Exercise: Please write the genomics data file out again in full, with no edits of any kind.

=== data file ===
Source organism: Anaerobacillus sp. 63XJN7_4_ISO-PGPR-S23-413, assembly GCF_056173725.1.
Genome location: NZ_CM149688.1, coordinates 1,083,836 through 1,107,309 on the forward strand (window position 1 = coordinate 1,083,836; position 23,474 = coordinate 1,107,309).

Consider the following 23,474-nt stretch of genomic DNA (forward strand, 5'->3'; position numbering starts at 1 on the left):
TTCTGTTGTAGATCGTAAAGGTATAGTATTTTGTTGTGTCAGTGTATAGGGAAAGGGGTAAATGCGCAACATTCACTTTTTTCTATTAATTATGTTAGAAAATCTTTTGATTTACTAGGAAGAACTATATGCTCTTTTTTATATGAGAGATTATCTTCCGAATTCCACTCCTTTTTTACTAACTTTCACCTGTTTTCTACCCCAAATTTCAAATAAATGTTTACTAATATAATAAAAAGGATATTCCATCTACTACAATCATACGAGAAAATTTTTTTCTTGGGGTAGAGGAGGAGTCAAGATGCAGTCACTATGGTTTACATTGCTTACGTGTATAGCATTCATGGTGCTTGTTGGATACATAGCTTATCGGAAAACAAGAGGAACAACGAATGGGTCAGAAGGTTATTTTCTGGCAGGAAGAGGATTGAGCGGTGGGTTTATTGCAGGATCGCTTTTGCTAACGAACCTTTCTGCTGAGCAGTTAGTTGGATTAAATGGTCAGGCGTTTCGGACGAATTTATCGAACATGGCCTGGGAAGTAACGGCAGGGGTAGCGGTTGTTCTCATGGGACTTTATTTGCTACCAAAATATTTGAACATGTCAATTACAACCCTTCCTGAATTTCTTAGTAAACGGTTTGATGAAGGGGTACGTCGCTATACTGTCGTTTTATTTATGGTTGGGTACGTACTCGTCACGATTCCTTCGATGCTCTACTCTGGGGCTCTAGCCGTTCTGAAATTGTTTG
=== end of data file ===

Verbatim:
Source organism: Anaerobacillus sp. 63XJN7_4_ISO-PGPR-S23-413, assembly GCF_056173725.1.
Genome location: NZ_CM149688.1, coordinates 1,083,836 through 1,107,309 on the forward strand (window position 1 = coordinate 1,083,836; position 23,474 = coordinate 1,107,309).

Consider the following 23,474-nt stretch of genomic DNA (forward strand, 5'->3'; position numbering starts at 1 on the left):
TTCTGTTGTAGATCGTAAAGGTATAGTATTTTGTTGTGTCAGTGTATAGGGAAAGGGGTAAATGCGCAACATTCACTTTTTTCTATTAATTATGTTAGAAAATCTTTTGATTTACTAGGAAGAACTATATGCTCTTTTTTATATGAGAGATTATCTTCCGAATTCCACTCCTTTTTTACTAACTTTCACCTGTTTTCTACCCCAAATTTCAAATAAATGTTTACTAATATAATAAAAAGGATATTCCATCTACTACAATCATACGAGAAAATTTTTTTCTTGGGGTAGAGGAGGAGTCAAGATGCAGTCACTATGGTTTACATTGCTTACGTGTATAGCATTCATGGTGCTTGTTGGATACATAGCTTATCGGAAAACAAGAGGAACAACGAATGGGTCAGAAGGTTATTTTCTGGCAGGAAGAGGATTGAGCGGTGGGTTTATTGCAGGATCGCTTTTGCTAACGAACCTTTCTGCTGAGCAGTTAGTTGGATTAAATGGTCAGGCGTTTCGGACGAATTTATCGAACATGGCCTGGGAAGTAACGGCAGGGGTAGCGGTTGTTCTCATGGGACTTTATTTGCTACCAAAATATTTGAACATGTCAATTACAACCCTTCCTGAATTTCTTAGTAAACGGTTTGATGAAGGGGTACGTCGCTATACTGTCGTTTTATTTATGGTTGGGTACGTACTCGTCACGATTCCTTCGATGCTCTACTCTGGGGCTCTAGCCGTTCTGAAATTGTTTG